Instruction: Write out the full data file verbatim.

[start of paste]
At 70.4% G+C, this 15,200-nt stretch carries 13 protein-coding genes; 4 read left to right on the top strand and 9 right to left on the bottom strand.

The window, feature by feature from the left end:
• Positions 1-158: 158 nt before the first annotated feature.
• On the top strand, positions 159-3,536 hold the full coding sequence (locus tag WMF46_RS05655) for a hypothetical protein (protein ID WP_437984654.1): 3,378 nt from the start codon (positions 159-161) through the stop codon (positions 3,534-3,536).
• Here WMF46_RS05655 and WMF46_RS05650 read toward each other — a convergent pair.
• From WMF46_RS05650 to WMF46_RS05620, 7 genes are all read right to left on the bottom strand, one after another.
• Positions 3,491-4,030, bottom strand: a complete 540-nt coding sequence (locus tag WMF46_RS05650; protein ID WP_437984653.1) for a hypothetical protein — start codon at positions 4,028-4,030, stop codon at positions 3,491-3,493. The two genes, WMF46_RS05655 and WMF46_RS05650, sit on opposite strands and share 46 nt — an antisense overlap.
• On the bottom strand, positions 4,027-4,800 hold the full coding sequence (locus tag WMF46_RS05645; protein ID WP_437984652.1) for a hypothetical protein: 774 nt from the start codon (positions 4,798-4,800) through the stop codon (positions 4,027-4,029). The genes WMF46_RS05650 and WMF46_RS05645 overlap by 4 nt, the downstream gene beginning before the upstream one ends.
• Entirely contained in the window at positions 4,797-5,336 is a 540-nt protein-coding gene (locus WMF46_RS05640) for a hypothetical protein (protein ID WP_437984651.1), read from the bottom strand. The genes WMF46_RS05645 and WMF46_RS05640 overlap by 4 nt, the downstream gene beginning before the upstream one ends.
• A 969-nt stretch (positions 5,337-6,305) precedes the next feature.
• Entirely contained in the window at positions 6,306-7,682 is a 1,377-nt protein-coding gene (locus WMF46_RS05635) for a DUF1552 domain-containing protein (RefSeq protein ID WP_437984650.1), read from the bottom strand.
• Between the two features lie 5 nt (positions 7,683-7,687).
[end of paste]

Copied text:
At 70.4% G+C, this 15,200-nt stretch carries 13 protein-coding genes; 4 read left to right on the top strand and 9 right to left on the bottom strand.

The window, feature by feature from the left end:
• Positions 1-158: 158 nt before the first annotated feature.
• On the top strand, positions 159-3,536 hold the full coding sequence (locus tag WMF46_RS05655) for a hypothetical protein (protein ID WP_437984654.1): 3,378 nt from the start codon (positions 159-161) through the stop codon (positions 3,534-3,536).
• Here WMF46_RS05655 and WMF46_RS05650 read toward each other — a convergent pair.
• From WMF46_RS05650 to WMF46_RS05620, 7 genes are all read right to left on the bottom strand, one after another.
• Positions 3,491-4,030, bottom strand: a complete 540-nt coding sequence (locus tag WMF46_RS05650; protein ID WP_437984653.1) for a hypothetical protein — start codon at positions 4,028-4,030, stop codon at positions 3,491-3,493. The two genes, WMF46_RS05655 and WMF46_RS05650, sit on opposite strands and share 46 nt — an antisense overlap.
• On the bottom strand, positions 4,027-4,800 hold the full coding sequence (locus tag WMF46_RS05645; protein ID WP_437984652.1) for a hypothetical protein: 774 nt from the start codon (positions 4,798-4,800) through the stop codon (positions 4,027-4,029). The genes WMF46_RS05650 and WMF46_RS05645 overlap by 4 nt, the downstream gene beginning before the upstream one ends.
• Entirely contained in the window at positions 4,797-5,336 is a 540-nt protein-coding gene (locus WMF46_RS05640) for a hypothetical protein (protein ID WP_437984651.1), read from the bottom strand. The genes WMF46_RS05645 and WMF46_RS05640 overlap by 4 nt, the downstream gene beginning before the upstream one ends.
• A 969-nt stretch (positions 5,337-6,305) precedes the next feature.
• Entirely contained in the window at positions 6,306-7,682 is a 1,377-nt protein-coding gene (locus WMF46_RS05635) for a DUF1552 domain-containing protein (RefSeq protein ID WP_437984650.1), read from the bottom strand.
• Between the two features lie 5 nt (positions 7,683-7,687).